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Police Department Chief Mark McMurray announces retirement 

Published on February 18, 2022

Chief McMurray and a member of the police department looking at a screen in the NAMACC

Huntsville Police Chief Mark McMurray announced today he will officially retire March 1, after more than three decades with the City of Huntsville.

McMurray, who joined HPD in 1986 after serving as a Tennessee Valley Authority firefighter and security officer at Browns Ferry Nuclear Plant, modernized the department and prioritized community policing during his six-year tenure as Chief of Police.

“I want to thank Mayor Tommy Battle for the opportunity to lead the men and women of HPD,” he said. “I will leave the force knowing it has a strong leadership team that will help take HPD to the next level in public safety. My family and I look forward to watching the department continue to grow.”

Huntsville’s top cop since 2015, McMurray provided a depth of knowledge about best practices during his law enforcement career. His expertise and experience as an officer, K-9 handler, investigator, sergeant, lieutenant and captain helped shape the department, which has more than 800 sworn and civilian personnel today.

Under McMurray’s leadership, the department reorganized its Criminal Investigation Division to a centralized location and activated the North Alabama Multi-Agency Crime Center (NAMACC) to use advanced technology to help investigators solve complex cases.

He also helped improve departmental training by opening a new police academy and state-of-the-art firearms range. The facilities bring current and potential police officers from across the country to Huntsville for training.

During his tenure, McMurray ensured HPD stayed on the leading-edge by implementing a Crisis Intervention Training (CIT) and Mental Health Officer’s (MHO) programs to help those in crisis access medical treatment. He also maintained the department’s Commission of Accreditation for Law Enforcement (CALEA) accreditation.

Mayor Battle said HPD has been making improvements in practices and culture for years and the department’s status as a CALEA Gold Standard with Excellence agency places Huntsville well ahead of many cities in adopting new protocols and reforms.

“Chief McMurray has embraced 21st century policing, and our City and police department are better for it,” he said. “Under Chief’s command, our officers have the resources they need to keep residents safe while continuing to hone their skills as law enforcement professionals. We hope Chief McMurray enjoys a happy and well-deserved retirement with his family.”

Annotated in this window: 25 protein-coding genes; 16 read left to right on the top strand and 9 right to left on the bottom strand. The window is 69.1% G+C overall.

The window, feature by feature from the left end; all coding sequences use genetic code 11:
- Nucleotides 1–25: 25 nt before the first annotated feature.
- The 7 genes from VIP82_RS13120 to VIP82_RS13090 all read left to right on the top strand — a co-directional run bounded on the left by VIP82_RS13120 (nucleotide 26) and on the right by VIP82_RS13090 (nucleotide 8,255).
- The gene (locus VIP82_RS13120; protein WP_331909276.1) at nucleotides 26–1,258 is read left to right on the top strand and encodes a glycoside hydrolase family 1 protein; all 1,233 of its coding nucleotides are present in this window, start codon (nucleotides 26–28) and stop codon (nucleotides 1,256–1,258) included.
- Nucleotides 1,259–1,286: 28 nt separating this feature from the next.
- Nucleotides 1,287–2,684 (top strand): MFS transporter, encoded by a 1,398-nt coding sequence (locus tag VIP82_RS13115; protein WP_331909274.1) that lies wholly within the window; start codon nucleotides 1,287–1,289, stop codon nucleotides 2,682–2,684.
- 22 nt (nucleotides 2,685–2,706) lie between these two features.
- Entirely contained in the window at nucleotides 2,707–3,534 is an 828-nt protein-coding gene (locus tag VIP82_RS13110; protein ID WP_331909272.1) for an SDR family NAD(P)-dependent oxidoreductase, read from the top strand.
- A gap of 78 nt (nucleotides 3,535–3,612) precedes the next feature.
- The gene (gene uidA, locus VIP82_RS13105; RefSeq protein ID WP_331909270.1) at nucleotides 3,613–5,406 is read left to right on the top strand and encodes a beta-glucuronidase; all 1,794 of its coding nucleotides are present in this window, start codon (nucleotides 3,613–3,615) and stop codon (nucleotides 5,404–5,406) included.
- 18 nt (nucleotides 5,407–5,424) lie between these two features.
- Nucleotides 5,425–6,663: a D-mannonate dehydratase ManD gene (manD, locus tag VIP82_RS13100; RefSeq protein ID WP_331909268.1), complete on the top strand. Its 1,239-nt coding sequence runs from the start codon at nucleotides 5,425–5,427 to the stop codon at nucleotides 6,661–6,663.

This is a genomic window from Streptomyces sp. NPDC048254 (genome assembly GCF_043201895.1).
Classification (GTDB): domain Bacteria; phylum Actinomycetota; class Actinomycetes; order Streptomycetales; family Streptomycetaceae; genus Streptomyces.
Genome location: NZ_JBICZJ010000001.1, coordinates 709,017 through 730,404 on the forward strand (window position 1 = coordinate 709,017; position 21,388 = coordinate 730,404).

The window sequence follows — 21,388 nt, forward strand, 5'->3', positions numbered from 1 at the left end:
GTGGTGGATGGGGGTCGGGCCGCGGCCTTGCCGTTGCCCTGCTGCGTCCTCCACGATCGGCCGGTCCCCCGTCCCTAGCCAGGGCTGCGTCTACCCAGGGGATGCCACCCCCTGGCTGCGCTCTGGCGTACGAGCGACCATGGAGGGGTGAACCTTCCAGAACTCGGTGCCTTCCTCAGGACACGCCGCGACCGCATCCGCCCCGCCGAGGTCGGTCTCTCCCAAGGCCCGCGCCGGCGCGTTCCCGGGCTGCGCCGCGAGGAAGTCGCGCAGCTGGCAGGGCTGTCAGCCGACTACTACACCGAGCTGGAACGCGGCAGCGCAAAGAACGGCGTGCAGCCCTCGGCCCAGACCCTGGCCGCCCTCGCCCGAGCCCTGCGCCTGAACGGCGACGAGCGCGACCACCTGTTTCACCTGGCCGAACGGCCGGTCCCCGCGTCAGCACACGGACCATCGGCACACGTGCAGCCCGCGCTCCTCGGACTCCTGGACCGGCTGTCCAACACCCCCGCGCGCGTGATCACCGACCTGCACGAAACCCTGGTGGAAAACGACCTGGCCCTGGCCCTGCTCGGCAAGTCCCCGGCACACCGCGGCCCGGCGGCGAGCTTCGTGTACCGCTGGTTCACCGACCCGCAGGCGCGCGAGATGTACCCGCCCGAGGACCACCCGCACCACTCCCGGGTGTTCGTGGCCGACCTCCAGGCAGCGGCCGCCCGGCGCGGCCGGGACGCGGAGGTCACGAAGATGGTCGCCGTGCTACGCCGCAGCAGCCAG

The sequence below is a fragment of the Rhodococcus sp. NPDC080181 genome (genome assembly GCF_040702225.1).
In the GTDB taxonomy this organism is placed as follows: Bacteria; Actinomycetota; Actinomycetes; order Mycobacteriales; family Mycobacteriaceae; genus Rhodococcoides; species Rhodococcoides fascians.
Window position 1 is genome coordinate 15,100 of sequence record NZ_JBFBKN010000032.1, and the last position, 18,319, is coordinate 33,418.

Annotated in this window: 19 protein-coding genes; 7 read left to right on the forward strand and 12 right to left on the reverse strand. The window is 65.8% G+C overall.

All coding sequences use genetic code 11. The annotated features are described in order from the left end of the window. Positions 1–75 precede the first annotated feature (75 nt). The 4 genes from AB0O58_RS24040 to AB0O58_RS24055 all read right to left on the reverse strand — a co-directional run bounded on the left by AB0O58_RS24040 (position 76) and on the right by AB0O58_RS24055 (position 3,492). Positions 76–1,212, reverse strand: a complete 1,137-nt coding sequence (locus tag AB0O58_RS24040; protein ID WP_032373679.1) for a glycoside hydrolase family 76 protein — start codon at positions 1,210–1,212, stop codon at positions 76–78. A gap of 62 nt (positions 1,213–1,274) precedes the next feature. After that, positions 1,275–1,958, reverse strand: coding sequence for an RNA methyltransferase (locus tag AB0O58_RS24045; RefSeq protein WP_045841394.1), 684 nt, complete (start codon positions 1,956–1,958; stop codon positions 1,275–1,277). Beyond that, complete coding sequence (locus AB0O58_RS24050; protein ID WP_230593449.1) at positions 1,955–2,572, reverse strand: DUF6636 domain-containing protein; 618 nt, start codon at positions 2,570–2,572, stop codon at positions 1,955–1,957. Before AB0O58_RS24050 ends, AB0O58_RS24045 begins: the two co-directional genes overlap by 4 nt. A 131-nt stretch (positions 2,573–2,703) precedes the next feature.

McMurray, 60, and his wife, Lisa, have one daughter, son-in-law, and a grandson. A Tampa, Florida, native, McMurray moved to Huntsville when he was 2 years old after his father landed a job at NASA’s Marshall Space Flight Center.

Throughout his career, McMurray has supervised hundreds of officers, led task forces and investigations, managed facilities and worked with civic groups. His desire to make HPD a premier law enforcement agency that provides the highest quality police services and improves quality of life for all people will serve Huntsville for many years to come.

Retired HPD Capt. Vincent Dauro, now a regional program manager with CALEA, said less than 10% of agencies in the country are CALEA accredited. Being accredited at the highest level means HPD has policies and procedures in place to protect citizens, officers and the City.

Dauro praised McMurray for his vision and efforts to constantly evaluate and improve HPD’s operations to enhance public safety.

“When you allow outside professional entities to set the standards that everybody should be using in the profession, then (Huntsville) citizens know their officers are going to be the best,” he said. “They’re going to be trained right and they’re going to treat people properly.”   

Deputy Chief Kirk Giles will step up to serve as Interim Chief.